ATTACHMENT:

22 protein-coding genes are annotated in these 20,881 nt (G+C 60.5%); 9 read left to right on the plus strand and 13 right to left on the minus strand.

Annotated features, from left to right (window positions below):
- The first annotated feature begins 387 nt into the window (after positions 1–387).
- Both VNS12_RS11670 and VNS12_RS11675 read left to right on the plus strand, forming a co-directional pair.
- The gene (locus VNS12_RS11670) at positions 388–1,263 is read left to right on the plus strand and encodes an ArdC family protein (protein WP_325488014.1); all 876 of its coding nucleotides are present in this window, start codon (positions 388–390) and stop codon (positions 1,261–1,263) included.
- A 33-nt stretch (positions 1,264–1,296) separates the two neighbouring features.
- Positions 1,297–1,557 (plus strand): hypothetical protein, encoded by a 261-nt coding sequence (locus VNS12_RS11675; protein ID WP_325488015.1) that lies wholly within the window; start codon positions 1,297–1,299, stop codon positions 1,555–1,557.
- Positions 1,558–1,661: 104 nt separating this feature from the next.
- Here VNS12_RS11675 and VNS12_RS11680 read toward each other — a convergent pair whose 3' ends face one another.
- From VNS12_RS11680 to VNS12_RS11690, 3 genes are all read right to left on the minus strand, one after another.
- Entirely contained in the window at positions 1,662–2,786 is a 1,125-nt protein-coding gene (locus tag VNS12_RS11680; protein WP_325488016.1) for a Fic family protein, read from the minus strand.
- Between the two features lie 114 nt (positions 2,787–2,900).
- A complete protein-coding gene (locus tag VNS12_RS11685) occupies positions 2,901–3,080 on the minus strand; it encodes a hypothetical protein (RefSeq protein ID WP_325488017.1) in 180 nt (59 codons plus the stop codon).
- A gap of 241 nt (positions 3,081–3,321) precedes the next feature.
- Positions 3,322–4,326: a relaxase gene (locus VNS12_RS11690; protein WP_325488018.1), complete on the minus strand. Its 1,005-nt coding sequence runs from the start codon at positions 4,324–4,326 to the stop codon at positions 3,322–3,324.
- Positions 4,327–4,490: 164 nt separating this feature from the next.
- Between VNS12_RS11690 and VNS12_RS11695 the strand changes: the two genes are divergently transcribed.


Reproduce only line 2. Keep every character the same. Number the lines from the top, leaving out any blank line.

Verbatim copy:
Annotated features, from left to right (window positions below):